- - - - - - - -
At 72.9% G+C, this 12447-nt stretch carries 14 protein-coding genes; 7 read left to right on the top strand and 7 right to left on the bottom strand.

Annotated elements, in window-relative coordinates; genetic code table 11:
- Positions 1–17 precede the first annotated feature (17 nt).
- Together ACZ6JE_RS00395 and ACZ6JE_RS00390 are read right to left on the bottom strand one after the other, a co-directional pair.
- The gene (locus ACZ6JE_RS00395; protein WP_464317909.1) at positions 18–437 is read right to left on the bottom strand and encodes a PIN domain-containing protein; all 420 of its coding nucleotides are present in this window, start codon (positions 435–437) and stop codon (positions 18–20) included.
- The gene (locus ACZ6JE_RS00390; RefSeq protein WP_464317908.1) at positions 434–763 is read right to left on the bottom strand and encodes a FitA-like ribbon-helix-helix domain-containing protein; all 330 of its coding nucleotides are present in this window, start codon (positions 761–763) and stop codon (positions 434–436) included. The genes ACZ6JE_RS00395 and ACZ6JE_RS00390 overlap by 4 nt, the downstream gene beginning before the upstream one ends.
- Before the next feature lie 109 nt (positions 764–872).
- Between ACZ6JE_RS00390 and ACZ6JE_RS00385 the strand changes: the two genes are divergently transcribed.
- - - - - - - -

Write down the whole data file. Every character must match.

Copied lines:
At 72.9% G+C, this 12447-nt stretch carries 14 protein-coding genes; 7 read left to right on the top strand and 7 right to left on the bottom strand.

Annotated elements, in window-relative coordinates; genetic code table 11:
- Positions 1–17 precede the first annotated feature (17 nt).
- Together ACZ6JE_RS00395 and ACZ6JE_RS00390 are read right to left on the bottom strand one after the other, a co-directional pair.
- The gene (locus ACZ6JE_RS00395; protein WP_464317909.1) at positions 18–437 is read right to left on the bottom strand and encodes a PIN domain-containing protein; all 420 of its coding nucleotides are present in this window, start codon (positions 435–437) and stop codon (positions 18–20) included.
- The gene (locus ACZ6JE_RS00390; RefSeq protein WP_464317908.1) at positions 434–763 is read right to left on the bottom strand and encodes a FitA-like ribbon-helix-helix domain-containing protein; all 330 of its coding nucleotides are present in this window, start codon (positions 761–763) and stop codon (positions 434–436) included. The genes ACZ6JE_RS00395 and ACZ6JE_RS00390 overlap by 4 nt, the downstream gene beginning before the upstream one ends.
- Before the next feature lie 109 nt (positions 764–872).
- Between ACZ6JE_RS00390 and ACZ6JE_RS00385 the strand changes: the two genes are divergently transcribed.